3. Try the family office five-point plan

In 2016, nearly half of the biggest family businesses were engaged in impact investing, according to Ernst & Young and the Center for Family Business.

Firms can use a family office’s five-point plan to create a business model that aims to generate profits and social returns. Invest, measure your returns, and tweak the operating model so that owners and society both benefit.

Example:*

Mountain Hazelnut’s business model was founded with a vision for generating social and financial return objectives in tandem.

Making hazelnut samplings available to Bhutanese farmers can diversify farmers’ income streams and protect against environmental damage.

The business evaluates financial, social, and environmental returns to adjust its strategy with the aim of doing well for society… as well as its investors.

4. Learn from impact investors' experience

If you’re making a new investment, collect data on financial returns and societal benefits from the start. Data on social good can have commercial value later down the line.

B Corporation certification can spur you to collect consistent data on your social and environmental impact, and offer your firm external expertise on how to benefit society more while making money.

Look at your value chain holistically – measure and monitor your social and environmental footprint alongside your financials. This will help you identify both commercial and social value.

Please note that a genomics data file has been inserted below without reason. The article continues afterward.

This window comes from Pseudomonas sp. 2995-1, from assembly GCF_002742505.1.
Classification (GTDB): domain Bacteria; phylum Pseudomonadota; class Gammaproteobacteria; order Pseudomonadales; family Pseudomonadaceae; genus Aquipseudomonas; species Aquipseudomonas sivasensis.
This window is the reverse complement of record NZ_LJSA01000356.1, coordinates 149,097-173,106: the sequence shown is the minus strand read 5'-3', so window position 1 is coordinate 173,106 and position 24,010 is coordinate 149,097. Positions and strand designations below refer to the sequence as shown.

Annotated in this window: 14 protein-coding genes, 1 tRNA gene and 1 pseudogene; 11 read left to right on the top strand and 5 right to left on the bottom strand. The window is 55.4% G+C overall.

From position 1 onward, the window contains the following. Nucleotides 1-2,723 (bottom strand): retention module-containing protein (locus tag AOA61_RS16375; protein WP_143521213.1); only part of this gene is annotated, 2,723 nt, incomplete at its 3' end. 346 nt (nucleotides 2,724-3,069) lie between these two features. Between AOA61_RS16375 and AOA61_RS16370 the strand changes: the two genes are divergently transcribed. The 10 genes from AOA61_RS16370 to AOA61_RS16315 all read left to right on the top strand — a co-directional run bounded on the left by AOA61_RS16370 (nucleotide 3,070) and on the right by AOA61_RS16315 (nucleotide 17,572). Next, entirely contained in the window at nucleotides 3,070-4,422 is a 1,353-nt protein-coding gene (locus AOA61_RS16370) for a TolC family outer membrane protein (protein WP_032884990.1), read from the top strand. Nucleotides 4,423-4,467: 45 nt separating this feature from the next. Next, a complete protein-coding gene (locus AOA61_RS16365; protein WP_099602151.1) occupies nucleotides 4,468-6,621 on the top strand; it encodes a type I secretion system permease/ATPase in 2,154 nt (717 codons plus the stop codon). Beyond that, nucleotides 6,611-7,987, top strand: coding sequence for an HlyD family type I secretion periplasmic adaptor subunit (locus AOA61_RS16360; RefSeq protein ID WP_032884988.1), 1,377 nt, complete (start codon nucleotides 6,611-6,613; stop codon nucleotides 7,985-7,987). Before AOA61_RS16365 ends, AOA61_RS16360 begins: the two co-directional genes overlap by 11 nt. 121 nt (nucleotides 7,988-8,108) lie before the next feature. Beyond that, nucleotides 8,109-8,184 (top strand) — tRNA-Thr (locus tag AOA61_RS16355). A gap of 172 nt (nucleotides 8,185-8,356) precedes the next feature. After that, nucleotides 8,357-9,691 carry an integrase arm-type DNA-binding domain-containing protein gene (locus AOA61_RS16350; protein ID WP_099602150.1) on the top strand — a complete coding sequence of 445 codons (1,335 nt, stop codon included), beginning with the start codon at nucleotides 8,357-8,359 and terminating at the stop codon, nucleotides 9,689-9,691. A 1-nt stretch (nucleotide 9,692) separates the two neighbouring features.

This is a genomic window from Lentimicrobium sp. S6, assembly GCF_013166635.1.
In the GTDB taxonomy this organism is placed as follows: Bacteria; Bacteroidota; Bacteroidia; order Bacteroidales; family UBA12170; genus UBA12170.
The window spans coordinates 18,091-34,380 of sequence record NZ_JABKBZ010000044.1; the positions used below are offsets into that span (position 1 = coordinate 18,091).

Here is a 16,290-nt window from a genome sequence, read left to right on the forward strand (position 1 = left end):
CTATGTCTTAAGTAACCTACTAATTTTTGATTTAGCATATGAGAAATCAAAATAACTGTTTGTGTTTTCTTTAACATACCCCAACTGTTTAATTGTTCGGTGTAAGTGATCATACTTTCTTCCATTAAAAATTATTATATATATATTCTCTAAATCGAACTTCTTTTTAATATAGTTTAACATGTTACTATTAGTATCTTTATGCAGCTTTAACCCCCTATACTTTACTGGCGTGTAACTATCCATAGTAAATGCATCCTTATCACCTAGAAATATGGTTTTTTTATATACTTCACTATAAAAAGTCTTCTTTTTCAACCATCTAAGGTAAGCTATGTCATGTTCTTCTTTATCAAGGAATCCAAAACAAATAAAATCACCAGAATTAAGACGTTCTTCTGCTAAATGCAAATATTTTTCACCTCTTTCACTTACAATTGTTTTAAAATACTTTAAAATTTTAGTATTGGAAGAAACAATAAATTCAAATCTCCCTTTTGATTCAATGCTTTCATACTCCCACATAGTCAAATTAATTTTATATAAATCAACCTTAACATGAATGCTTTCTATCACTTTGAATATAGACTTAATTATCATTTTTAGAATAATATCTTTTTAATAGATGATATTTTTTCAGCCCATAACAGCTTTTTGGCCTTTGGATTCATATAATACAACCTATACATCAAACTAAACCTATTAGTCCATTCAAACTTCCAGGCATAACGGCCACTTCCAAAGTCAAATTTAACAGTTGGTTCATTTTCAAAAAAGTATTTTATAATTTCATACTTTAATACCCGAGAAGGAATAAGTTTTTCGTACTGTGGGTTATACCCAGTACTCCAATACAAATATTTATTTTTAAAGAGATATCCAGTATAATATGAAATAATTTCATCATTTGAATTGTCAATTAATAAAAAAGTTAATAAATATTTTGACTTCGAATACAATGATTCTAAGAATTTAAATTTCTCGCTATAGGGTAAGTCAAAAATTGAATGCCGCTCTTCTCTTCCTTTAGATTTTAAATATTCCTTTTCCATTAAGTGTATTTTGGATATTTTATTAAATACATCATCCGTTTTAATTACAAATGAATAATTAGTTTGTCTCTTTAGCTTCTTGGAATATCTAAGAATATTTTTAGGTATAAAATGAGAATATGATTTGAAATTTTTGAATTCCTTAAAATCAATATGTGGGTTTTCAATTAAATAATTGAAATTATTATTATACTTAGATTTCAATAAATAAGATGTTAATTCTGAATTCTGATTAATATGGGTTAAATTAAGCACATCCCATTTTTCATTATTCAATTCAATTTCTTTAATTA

Example:*

Impact investors have worked extensively on measuring social and environmental return opportunities (and risks) in supply chains.

One firm, developed by researchers at MIT, marries blockchain technology with supply-chain analysis.

This allows firms to see more easily across complex supply chains, and to identify areas where investment could generate financial profits and positive social or environmental outcomes for society.

5. Use your networks to share impact best practices

Two-thousand Certified B Corps share their top tips on how to make money and do well for society, drawing on expert knowledge across 50 countries and 130 industries.

Businesses can benefit from more sustainable and global markets – networks are critical to raising the USD 5-7 trn per year needed to meet the UN Sustainable Development Goals.

Example:*

Top Glove Corporation Bhd introduced an oral hygiene initiative to promote better employee health and wellbeing while saving costs through absenteeism.

The firm expanded its health program to include health monitoring, investment in sports facilities, and nutritionist-designed food in company canteens.

Top Glove is sharing its best practices in externally-run, research-based studies with bodies ranging from insurers and universities to the Malaysian Ministry of Health.

Join the business with impact conversation on Twitter #YouCanAdapt.

The content marked with an asterisk(*) has been approved as marketing material. The content on this page is not subject to the legal provisions governing the independence of financial research. It is therefore possible that the recommended solutions do not fully reflect the views of UBS Chief Investment Office WM.